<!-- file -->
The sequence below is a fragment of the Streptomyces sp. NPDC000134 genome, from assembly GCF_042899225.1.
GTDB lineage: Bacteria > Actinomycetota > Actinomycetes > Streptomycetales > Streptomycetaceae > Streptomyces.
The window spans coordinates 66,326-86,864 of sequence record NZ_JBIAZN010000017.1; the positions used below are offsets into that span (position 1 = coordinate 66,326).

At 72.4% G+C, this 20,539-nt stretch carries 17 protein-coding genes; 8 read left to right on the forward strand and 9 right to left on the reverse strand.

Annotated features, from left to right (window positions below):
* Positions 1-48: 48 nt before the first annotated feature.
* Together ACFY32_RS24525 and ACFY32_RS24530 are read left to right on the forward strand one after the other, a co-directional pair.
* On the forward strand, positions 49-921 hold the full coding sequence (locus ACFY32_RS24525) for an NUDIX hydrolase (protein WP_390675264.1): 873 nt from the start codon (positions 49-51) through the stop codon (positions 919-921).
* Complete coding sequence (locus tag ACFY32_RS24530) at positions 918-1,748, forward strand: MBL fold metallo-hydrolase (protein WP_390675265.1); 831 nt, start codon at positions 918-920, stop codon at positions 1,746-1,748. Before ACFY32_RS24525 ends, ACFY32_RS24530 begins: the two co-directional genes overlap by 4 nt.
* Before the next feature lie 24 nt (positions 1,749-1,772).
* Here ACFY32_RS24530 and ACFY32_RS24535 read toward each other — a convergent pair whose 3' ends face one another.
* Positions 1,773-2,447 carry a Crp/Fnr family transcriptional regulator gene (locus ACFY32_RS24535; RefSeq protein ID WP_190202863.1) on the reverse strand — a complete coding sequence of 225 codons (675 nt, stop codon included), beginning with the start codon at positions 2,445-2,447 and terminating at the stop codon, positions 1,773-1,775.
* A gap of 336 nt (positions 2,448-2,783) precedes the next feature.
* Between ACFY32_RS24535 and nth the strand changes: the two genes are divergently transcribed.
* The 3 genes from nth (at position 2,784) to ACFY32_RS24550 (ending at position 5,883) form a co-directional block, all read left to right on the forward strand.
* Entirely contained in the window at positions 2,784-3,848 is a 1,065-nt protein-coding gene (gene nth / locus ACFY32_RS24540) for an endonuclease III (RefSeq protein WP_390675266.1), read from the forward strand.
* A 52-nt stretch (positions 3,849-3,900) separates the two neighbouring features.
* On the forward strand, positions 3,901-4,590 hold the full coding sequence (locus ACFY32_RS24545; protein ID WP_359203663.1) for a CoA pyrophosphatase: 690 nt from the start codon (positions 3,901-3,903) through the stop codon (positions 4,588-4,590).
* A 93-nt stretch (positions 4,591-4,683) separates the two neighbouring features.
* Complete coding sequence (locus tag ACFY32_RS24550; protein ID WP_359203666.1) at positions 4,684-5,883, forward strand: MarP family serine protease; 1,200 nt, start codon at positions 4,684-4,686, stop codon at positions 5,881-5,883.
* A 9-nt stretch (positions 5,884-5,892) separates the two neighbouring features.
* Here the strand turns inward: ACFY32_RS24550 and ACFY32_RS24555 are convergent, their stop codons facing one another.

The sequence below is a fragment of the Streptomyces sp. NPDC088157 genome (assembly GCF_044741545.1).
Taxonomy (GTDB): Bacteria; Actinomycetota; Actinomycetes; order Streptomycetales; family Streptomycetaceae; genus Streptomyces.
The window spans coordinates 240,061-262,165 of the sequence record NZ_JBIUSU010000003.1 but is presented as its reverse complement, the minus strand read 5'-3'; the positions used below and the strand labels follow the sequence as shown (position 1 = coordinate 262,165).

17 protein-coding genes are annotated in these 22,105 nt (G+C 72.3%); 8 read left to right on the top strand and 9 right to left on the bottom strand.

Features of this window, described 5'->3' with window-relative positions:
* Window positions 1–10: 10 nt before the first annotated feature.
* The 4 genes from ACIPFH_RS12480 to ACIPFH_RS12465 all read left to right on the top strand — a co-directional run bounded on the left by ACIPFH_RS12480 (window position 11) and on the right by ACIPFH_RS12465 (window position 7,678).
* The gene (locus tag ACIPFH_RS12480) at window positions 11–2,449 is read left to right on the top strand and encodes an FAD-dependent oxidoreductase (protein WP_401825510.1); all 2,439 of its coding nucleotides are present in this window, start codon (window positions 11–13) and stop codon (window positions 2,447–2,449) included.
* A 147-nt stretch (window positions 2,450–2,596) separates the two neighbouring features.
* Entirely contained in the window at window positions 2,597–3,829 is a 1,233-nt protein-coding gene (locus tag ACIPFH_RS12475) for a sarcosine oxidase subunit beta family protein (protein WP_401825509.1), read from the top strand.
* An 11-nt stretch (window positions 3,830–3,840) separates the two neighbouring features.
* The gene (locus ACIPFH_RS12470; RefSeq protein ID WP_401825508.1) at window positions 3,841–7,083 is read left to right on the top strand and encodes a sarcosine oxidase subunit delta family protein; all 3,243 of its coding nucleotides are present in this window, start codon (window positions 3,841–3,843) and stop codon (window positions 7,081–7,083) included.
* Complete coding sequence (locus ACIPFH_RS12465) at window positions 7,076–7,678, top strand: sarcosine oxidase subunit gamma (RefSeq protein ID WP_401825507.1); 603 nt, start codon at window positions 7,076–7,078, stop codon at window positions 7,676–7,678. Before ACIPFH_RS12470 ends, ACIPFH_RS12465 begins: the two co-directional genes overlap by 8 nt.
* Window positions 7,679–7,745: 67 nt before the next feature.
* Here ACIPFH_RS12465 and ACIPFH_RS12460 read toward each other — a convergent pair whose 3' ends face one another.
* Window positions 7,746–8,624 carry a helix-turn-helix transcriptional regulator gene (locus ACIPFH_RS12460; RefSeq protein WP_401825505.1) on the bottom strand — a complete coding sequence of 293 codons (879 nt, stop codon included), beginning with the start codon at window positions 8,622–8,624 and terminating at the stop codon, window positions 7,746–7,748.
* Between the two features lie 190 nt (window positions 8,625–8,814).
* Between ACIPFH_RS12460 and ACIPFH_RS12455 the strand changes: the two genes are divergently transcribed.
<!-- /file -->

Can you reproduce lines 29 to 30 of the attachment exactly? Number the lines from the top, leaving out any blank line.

* The 4 genes from ACIPFH_RS12480 to ACIPFH_RS12465 all read left to right on the top strand — a co-directional run bounded on the left by ACIPFH_RS12480 (window position 11) and on the right by ACIPFH_RS12465 (window position 7,678).
* The gene (locus tag ACIPFH_RS12480) at window positions 11–2,449 is read left to right on the top strand and encodes an FAD-dependent oxidoreductase (protein WP_401825510.1); all 2,439 of its coding nucleotides are present in this window, start codon (window positions 11–13) and stop codon (window positions 2,447–2,449) included.